By Matt Nicholson
I want you to take a second and remember a time you felt empowered.
Before I expand more on this thought, let me share some of my week.
Every day, I work on our community. Sometimes, though, that community is larger than Seymour. Recently, I had one of those days, as several meetings were not just to help improve Seymour but also Jackson County and beyond.
One of those meetings is the steering committee for the READI grant that Jennings, Bartholomew and Jackson counties are getting ready to apply for. It is always interesting to see what ideas come out and what has enough support to make it through and stay on the list. It is easy to say something should stay until you start having to account for where the various matches come from. Then it gets harder to keep some projects alive.
Recently, I had a chance to visit the old site of the Seymour Recycling Center. I was able to get a tour and learn more about the original cleanup in the ‘80s. I had a chance to see how we still check the area via the numerous wells that are near the 12-acre property. Thank you to Melvin for giving me a chance to learn about the process and what his job looks like.
I am sure you will find this hard to believe, but it is that time of year where I start thinking about my goals for next year. Before I took office, I spent some time organizing what I thought my goals and focuses would be for each year of my term. I was fully aware I may or may not get to follow my road map as I set it out. This is why I evaluate and see if we have accomplished enough to transition into the next area or not.
One of my early areas was housing. We have made improvements and are working our way to a better place. Now, I am starting to feel confident about moving into 2022 areas while we continue to finish off 2021 work.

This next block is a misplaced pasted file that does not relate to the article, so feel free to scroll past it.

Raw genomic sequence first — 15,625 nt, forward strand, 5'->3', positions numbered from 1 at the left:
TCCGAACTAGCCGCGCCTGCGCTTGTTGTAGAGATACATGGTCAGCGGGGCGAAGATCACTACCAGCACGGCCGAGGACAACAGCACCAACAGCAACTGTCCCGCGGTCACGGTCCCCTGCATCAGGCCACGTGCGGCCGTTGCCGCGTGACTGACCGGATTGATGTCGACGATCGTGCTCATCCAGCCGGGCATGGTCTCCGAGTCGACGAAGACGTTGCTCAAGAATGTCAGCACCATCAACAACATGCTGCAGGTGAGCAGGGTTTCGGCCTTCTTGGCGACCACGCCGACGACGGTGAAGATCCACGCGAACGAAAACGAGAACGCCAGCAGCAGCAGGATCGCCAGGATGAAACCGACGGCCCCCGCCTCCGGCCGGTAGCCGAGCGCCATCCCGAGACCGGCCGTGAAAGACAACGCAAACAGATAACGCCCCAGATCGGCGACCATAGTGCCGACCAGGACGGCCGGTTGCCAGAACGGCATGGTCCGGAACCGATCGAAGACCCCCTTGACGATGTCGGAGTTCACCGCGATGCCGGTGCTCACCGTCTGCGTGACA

Now back to that time you felt empowered. Was it at work? Was it on a community project? Could it have been a part of your work with a nonprofit organization? Where it was really doesn’t matter as much as how it made you feel and how that feeling allowed you to accomplish more than you probably thought you could.
As we set up for a recent event, I had an employee tell me, “Wow! It is going to happen.” They may not have even noticed they said it, but it caught me off guard.
This employee had presented an idea for an event. I encouraged her to run with it and that myself and others would be there to support her along the way. The event turned out to be a success for our community.
I share this today so I can remind all in our community that part of my role is to help support viable ideas and help see them to reality. I say viable because often, someone will bring an idea and want the city to be the lead on the project. Sometimes, this is doable, and other times, we can’t.
I learned before I was ever elected to serve that ideas with visible legwork on the front end and support outside of just one or two people can happen in any community. A small group of citizens willing to roll up their sleeves and spend some time preparing for how to finish something can make it happen much easier than a dreamer who wants the city to do all of the legwork.
Now before you get upset, realize I have been the dreamer, and I have been the roll-your-sleeves-up guy. I have pitched ideas with very little research, and I have spent the time to put a price tag and plan in place.
American author Marianne Williamson said, “Our deepest fear is not that we are inadequate. Our deepest fear is that we are powerful beyond measure. It is our light, not our darkness, that most frightens us.”
Don’t be afraid to pitch the idea, but make sure you are ready for how brightly your light can shine when you do your legwork on the front end.